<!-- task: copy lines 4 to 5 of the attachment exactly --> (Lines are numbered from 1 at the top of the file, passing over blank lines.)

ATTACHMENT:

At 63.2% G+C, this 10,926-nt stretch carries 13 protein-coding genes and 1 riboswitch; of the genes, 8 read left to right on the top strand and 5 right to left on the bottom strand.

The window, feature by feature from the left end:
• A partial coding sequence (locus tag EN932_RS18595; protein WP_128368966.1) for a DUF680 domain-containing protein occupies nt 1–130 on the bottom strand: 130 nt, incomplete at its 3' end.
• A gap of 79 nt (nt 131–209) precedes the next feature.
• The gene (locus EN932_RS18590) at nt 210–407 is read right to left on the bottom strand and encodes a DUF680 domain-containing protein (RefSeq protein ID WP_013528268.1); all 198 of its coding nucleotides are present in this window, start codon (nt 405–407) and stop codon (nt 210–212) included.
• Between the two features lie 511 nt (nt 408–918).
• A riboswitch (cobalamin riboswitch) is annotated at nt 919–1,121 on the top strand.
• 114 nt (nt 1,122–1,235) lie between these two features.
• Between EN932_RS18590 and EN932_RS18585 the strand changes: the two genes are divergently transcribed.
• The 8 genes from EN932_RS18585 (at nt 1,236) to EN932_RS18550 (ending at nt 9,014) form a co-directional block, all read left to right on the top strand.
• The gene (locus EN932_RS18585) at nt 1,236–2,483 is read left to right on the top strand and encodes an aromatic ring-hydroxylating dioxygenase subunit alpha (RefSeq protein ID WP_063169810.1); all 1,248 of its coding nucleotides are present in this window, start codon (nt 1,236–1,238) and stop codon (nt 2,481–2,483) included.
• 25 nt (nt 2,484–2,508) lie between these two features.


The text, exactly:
• A gap of 79 nt (nt 131–209) precedes the next feature.
• The gene (locus EN932_RS18590) at nt 210–407 is read right to left on the bottom strand and encodes a DUF680 domain-containing protein (RefSeq protein ID WP_013528268.1); all 198 of its coding nucleotides are present in this window, start codon (nt 405–407) and stop codon (nt 210–212) included.